Highly respected Jamaican-born obstetrician and gynaecologist, Dr Millicent Comrie, has been recognised by the Carnegie Corporation of New York for her exemplary contribution to American life.
Dr Comrie, director of Brooklyn Heights Women's Health Center, Maimonides Medical Center in New York, is the only Jamaican-born to be recognised by the Carnegie Corporation this year.
She attended Half-Way-Tree Primary School, and Ardenne High School before emigrating to the United States, and is sister of former Jamaica Cabinet minister, Dr Fenton Ferguson, a dental surgeon.
Every American Independence Day, July 4, Carnegie Corporation of New York celebrates the contributions of immigrants to American life.
This year the foundation honoured 34 naturalised citizens who have strengthened the United States through their lives and examples.
Dr Comrie and her 'Class of 2021' represents more than 30 countries of origin and emphasises service to society, including honorees who are recognised for helping others as medical providers and researchers; as advocates for the disadvantaged, disabled, and disenfranchised; and as changemakers in politics, voting rights, climate change, and teaching.
In introducing Dr Comrie, Carnegie described her as someone who “once got a failing grade in a surgery class because she was told that she 'does not speak English.'
“Dr Comrie, who was fluent in English but spoke with a Jamaican accent, asked for a new professor. But that was not her only obstacle. In her second year of medical school, she was studying for her final exam when she went into labour with her daughter. She brought the final exam to the hospital with her.
“Dr Comrie, who speaks German and Spanish in addition to English, is a pioneer in treating uterine fibroids and a leading force in women's health care in New York. Director and founder of the Brooklyn Heights Women's Health Center at Maimonides Medical Center, she has helped many women avoid hysterectomies and has been called a 'preserver of fertility in black women.'
“Treating every patient like a family member, she believes in listening to them and taking the time to counsel them.
“My desire to improve women's health is the driving force behind my work,” Comrie told the Brooklyn Daily Eagle newspaper.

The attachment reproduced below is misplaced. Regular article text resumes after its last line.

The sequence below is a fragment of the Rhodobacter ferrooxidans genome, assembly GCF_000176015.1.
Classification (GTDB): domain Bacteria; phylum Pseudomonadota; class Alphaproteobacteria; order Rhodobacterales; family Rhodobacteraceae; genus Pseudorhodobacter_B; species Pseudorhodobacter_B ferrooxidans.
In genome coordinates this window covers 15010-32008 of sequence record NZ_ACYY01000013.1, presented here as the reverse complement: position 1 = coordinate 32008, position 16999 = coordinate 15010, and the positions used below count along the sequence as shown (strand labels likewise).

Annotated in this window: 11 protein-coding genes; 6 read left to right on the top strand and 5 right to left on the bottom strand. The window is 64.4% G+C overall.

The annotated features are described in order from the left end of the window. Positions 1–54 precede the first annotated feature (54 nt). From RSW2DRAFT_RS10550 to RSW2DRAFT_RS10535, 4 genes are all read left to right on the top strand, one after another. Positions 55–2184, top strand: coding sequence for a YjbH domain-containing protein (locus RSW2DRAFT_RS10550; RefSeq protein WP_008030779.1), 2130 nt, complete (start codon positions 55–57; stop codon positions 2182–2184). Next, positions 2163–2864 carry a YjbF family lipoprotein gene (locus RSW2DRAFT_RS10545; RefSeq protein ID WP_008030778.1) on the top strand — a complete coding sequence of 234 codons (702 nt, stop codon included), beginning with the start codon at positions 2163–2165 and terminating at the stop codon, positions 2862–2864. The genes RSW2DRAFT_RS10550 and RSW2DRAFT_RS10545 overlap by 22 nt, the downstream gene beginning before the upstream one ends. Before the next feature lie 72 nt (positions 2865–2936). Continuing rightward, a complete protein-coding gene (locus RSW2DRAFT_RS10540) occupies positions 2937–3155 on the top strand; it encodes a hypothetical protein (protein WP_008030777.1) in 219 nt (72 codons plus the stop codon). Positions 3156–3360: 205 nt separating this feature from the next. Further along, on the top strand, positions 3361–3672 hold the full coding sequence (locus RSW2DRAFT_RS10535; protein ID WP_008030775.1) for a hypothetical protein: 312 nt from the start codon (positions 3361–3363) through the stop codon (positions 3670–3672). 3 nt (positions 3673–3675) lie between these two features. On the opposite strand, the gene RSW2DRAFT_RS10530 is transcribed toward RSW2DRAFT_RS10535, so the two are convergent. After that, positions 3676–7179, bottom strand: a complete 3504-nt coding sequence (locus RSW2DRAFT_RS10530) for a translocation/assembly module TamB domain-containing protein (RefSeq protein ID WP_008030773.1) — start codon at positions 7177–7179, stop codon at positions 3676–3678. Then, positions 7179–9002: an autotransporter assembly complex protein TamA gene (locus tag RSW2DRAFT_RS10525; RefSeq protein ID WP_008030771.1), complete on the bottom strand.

“Education is a strong weapon in the hands of patients, surgeons and other health-care professionals.”
“Dr Comrie is also a founding board member of the Red Hook Initiative, a non-profit 'creating change from within' for 0ver 6,500 residents of Brooklyn's historically under-resourced Red Hook public housing community.
“She has received widespread recognition for her work and service, including the Marcus Garvey Award for Community Service, the Leader in Medicine Award from the Society of Foreign Consuls, and the Order of Distinction from the Government of Jamaica.”
Dr Comrie is rated among the top 100 professionals in obstetrics and gynaecology in New York.
Among the other honorees this year were:
Principal Deputy White House Press Secretary, Martinique-born Karine Jean-Pierre; Albert Bourla (Greece), Chairman and CEO of Pfizer; Carlos del Rio (Mexico), Professor of Medicine, Emory University; Wayne A I Frederick (Trinidad & Tobago), President and Professor of Surgery, Howard University; Gita Gopinath (India), Chief Economist, International Monetary Fund; Min Kao (Taiwan), co-founder, Executive Chairman, Garmin International; Katalin Kariko (Hungary), Scientist and Senior vice-president, BioNTech; Young Kim (South Korea) US Congesswoman, California, District 39; Olga Korbut (Belarus), Olympic medal winning gymnast; Ruth Lehman (Germany), Professor of Biology, MIT; Kamlesh Lulla (India) NASA scientist, senior advisor, Johnson Space Center, NASA; Helen Mirren (England), actress; Herro Mustafa (Iraq), US Ambassador to Bulgaria; John Oliver (England), comedian and commentator; James Peebles (Canada), Professor Emeritus of Physics, Princeton University; Vincenzo Piscopo (Venezuela), President and CEO, United Spinal Association; Ivan Poupyrev (Russia), Director of Engineering and Technical Projects, Google; Pedro Sanchez (Cuba), Professor of Tropical Soils, University of Florida; Ali Zaidi (Pakistan), Deputy White House National Climate Advisor; and Xiaowei Zhuang (China), Professor of Chemistry and Chemical Biology at Harvard University.